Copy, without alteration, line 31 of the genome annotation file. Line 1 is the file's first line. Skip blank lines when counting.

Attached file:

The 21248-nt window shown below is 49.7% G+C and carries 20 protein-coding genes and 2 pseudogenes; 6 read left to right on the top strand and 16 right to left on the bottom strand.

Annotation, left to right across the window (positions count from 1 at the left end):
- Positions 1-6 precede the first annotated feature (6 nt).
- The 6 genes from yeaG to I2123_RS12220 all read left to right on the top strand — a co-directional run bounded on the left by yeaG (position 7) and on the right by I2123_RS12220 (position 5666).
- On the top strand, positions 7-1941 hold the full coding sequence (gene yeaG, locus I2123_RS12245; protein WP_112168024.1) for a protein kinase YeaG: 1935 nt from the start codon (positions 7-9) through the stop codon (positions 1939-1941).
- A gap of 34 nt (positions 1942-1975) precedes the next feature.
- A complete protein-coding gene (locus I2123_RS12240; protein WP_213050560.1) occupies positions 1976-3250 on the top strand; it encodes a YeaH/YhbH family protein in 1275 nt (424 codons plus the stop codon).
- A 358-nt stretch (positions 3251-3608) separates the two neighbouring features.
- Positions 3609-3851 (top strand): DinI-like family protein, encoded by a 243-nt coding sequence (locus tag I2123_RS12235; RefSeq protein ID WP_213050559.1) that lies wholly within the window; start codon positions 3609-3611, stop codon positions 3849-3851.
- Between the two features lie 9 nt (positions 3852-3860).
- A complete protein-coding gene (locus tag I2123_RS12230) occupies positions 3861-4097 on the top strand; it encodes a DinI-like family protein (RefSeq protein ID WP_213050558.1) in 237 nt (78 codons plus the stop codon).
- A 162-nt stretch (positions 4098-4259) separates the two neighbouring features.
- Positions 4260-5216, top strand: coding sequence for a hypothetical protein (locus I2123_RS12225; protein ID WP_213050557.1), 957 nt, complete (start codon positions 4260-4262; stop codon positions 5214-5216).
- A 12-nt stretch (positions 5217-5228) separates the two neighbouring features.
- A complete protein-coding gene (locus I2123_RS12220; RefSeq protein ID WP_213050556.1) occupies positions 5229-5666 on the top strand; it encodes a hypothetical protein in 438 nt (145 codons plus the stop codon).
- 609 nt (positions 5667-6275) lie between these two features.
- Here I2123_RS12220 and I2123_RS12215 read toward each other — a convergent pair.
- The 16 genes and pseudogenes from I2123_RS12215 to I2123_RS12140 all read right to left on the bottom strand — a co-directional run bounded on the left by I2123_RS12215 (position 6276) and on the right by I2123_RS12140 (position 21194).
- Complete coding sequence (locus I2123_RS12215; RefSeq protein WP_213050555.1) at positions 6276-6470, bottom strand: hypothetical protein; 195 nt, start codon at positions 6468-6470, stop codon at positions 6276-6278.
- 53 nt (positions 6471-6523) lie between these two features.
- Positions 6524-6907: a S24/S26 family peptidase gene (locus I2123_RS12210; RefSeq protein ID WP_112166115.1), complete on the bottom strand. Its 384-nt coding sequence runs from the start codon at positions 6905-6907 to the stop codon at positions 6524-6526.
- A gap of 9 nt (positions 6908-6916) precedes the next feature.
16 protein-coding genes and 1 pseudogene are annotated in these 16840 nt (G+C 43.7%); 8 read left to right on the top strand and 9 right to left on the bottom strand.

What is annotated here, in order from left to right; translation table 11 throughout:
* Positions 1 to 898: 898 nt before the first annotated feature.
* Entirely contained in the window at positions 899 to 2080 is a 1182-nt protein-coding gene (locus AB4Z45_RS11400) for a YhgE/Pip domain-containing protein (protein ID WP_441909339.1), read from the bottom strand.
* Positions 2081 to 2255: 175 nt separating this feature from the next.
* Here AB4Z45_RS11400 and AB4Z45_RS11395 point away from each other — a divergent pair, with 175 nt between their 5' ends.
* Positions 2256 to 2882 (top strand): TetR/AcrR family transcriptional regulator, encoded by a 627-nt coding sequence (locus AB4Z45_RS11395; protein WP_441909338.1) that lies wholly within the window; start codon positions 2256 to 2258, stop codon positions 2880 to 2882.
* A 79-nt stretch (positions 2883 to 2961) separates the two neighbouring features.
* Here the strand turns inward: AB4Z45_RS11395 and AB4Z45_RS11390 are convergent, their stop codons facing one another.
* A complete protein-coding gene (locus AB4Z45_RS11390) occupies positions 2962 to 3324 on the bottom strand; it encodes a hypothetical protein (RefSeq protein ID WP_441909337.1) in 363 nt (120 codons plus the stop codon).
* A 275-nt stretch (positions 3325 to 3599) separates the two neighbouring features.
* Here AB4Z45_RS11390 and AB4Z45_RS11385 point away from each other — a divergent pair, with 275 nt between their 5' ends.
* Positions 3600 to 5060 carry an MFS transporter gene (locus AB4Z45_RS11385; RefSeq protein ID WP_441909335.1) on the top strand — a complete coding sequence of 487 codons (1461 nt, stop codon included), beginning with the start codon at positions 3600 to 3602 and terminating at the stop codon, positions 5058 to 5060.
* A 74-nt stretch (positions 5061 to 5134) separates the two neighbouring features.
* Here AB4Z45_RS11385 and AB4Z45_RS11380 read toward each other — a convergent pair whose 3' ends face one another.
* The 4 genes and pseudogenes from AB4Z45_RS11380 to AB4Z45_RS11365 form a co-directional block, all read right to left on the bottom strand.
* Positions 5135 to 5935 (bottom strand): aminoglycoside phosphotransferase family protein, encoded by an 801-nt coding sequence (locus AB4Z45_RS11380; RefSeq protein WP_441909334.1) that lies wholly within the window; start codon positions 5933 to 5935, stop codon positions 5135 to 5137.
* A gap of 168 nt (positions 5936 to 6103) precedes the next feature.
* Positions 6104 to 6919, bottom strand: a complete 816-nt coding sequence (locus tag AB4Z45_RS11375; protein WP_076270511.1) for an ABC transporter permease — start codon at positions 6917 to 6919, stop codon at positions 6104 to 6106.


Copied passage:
* Here the strand turns inward: AB4Z45_RS11395 and AB4Z45_RS11390 are convergent, their stop codons facing one another.